CLOSE-UP: LIVE ISSUE - AD DIRECTORS. What does it take to run GlaxoSmithKline's media?

Agency experience, some political nous and a £40m budget, Mark Sweney says.

It must be a strange feeling handing £40 million pounds over to someone. Yet that is what John Blakemore will do when he hands over the GlaxoSmithkline media reins - and the cheque book - to Andy Bolden in June.

News emerged last week that Bolden had beaten off competition from other senior media figures to suceed Blakemore as GSK's UK ad director and oversee GSK's weighty media budget.

Blakemore, who is retiring, has become something of a legend on the media scene, but his job - and the world - have changed a lot since he took it on 12 years ago, back when the company was still SmithKlineBeecham.

So what challenges does Bolden face in his new role?

Bolden, the former business and client services director at Media-edge:cia, will be responsible for GSK's £40 million media budget - currently centralised with MediaCom - and a portfolio of more than 30 of the company's consumer healthcare brands, including Aquafresh, Macleans, NiQuitin, Beechams, Panadol, Lucozade and Ribena.

The media controller role is increasingly rare at client companies, though it remains in place at the major FMCG conglomerates, from Mars and Unilever, to Procter & Gamble, although there are some differences in the job remit.

Paul Phillips, the director of advertising and media services at the AAR, argues that the media and communications role can be under- resourced: "There is usually someone on the client side responsible for advertising, such as a brand manager or marketing manager, but the focus is more on the creative output," he says. "There aren't as many people specifically in the role of media and communications as both agencies and clients would like."

Phillips adds that tighter budgets mean the media role is slipping down clients' lists of priorities. Ironically, this loss in status comes as the market is more diverse than it has ever been.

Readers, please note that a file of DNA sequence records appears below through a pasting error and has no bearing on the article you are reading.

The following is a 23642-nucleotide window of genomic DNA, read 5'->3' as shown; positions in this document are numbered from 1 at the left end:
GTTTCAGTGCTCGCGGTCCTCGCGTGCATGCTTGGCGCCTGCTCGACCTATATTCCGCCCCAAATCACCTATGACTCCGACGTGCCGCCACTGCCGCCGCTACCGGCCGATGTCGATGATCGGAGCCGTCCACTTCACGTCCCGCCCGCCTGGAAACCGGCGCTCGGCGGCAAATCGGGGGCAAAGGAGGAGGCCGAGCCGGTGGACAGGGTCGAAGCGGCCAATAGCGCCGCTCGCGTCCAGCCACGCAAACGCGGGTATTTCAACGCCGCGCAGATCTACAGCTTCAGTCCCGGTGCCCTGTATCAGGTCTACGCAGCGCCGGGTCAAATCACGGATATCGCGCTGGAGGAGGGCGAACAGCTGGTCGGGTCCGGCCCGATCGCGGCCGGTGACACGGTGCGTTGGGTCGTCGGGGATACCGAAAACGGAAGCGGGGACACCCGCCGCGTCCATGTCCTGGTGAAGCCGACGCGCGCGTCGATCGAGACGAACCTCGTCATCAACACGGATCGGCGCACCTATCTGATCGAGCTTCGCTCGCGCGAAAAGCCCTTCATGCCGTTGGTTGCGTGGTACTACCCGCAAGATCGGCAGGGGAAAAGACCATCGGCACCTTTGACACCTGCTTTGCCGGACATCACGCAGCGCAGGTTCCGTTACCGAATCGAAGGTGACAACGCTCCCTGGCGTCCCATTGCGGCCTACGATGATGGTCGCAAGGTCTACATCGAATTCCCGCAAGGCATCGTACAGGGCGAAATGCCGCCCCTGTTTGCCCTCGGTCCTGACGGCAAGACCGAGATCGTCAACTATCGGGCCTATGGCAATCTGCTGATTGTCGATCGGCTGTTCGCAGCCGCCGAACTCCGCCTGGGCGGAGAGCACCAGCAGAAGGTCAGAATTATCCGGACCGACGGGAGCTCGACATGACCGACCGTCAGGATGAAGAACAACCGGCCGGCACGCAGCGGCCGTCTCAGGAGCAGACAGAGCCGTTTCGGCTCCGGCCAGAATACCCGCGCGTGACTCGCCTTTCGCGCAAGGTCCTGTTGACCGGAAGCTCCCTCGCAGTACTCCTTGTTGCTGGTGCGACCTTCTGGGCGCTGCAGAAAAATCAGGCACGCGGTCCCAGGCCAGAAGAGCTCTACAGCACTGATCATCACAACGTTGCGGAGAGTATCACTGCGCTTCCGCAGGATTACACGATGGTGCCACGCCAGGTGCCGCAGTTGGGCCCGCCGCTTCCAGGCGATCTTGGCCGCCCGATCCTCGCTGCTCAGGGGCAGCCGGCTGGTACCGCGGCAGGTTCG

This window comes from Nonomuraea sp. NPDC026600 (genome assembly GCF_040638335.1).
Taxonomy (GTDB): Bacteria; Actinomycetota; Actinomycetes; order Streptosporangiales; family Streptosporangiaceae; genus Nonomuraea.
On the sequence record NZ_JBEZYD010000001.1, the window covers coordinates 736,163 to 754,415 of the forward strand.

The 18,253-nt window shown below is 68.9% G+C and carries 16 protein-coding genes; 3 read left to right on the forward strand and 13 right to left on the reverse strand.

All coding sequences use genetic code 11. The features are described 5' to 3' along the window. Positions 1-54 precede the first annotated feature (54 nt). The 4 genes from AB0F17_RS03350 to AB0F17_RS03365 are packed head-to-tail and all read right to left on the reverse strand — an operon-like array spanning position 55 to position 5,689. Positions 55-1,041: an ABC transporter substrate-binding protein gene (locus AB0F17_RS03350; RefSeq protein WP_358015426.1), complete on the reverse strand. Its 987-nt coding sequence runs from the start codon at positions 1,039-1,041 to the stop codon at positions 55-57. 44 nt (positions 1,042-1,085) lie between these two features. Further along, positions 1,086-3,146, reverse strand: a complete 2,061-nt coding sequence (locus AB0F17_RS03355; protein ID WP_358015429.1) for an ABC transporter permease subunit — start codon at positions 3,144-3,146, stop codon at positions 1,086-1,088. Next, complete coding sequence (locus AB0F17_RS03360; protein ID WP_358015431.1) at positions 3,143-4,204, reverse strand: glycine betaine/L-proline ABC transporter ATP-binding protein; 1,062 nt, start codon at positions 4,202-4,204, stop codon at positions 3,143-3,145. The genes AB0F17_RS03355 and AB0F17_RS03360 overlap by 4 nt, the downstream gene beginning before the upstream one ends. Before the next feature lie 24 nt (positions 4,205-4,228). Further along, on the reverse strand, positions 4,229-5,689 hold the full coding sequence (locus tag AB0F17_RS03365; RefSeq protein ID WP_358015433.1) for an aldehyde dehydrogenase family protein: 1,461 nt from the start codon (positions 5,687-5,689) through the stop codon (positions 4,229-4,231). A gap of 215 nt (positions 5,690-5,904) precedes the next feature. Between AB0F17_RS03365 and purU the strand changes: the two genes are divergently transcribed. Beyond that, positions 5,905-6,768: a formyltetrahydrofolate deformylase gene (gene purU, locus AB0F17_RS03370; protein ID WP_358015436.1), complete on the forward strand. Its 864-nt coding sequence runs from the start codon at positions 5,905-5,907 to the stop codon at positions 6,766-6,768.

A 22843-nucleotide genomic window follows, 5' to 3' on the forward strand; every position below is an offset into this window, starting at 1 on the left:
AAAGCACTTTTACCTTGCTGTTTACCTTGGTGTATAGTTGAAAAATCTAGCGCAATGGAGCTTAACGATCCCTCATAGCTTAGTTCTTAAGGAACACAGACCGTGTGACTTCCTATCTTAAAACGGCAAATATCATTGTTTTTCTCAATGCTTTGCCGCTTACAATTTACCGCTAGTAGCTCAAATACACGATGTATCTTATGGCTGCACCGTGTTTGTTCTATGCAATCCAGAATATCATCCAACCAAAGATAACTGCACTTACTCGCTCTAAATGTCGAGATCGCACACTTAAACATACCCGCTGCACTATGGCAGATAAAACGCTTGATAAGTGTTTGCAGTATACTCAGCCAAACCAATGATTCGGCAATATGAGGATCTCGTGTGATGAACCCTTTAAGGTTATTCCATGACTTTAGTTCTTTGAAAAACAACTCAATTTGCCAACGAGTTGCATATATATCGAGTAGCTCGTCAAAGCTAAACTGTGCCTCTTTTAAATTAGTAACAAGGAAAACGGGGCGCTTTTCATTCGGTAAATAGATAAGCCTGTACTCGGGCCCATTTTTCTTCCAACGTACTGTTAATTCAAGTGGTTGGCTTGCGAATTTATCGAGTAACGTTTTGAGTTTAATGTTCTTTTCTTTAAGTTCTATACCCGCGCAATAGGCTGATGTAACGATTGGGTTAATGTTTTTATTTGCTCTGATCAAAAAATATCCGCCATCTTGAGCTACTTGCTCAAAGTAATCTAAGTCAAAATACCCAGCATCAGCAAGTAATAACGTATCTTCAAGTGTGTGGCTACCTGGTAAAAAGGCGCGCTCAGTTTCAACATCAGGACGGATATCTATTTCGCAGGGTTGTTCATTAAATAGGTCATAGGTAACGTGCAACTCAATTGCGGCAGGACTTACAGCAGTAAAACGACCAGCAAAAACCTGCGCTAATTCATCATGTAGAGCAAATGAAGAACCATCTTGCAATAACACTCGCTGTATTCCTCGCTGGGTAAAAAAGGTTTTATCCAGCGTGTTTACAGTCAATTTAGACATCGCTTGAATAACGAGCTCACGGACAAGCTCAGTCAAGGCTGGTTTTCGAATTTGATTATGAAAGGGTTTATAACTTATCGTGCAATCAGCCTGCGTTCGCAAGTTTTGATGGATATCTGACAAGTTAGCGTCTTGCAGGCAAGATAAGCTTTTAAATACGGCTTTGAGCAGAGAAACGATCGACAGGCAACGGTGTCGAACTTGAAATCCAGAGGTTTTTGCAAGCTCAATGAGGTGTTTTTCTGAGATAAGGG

"It was a lot easier when there were only five principle media," Phillips says. "But today there are no boundaries to media and that constitutes an opportunity to communicate with the consumer. This should demand greater attention, yet, too often, less and less resource is being put into media on the client side."

As Blakemore points out: "The landscape was very different when I started. There were fewer radio stations and magazines and everyone was wondering if Murdoch would make Sky a success, ITV was hammering the BBC left right and centre and Five wasn't around."

Despite media fragmentation, GSK remains predominantly television-focused, according to Blakemore, but is beginning to use a broader range of media from interactive TV to the internet.

If Bolden is to implement a more flexible media strategy for GSK - and gain the greater value for money this can bring - he will require a skill set far beyond simple number crunching, Martin Sambrook, the global account director at Media Audits, says. "The control of media costs is now a strategic issue, not just housekeeping. Accountability is king. If you can't measure it, you can't manage it," he says.

"The old days of agencies thinking media was a soft touch are gone. Media inflation won't make a resurgence. The role has evolved into wider business and requires political skills rather than solely media skills and knowledge."

Another factor that has affected the position is the trend to consolidate media accounts into single global networks, which has trimmed the number of different agencies clients use.

But rather than simplifying matters for advertising directors, Sambrook argues, this consolidation has added a layer of complexity to the business.

He says that instead of having the final say on a strategy in a domestic market, ad directors now have to consult with their overseas counterparts before a decision can be taken.

"In international companies, the role and remit has become more complicated and wide-ranging because companies are getting their act together over best practice in media management," he says. "Global alignment means the focus is now international not local."

Sambrook also argues that media consolidation means the advertising director's role has become more of a strategic one - with a corresponding increase in its impact on the bottom line.

So how will Bolden fit with all of this? Like Blakemore, he comes from an agency background, a common past for advertising directors. Both men also have experience in television buying.

Bolden, who declined to be interviewed for this piece, worked for Young & Rubicam before CIA. Blakemore came to the role via J. Walter Thompson and 21 years at Ogilvy & Mather.

Phillips, who worked with Bolden around five years ago at CIA, sees the appointment as assured. "Andy is a very safe pair of hands. It is nice to see that the good guys do win sometimes."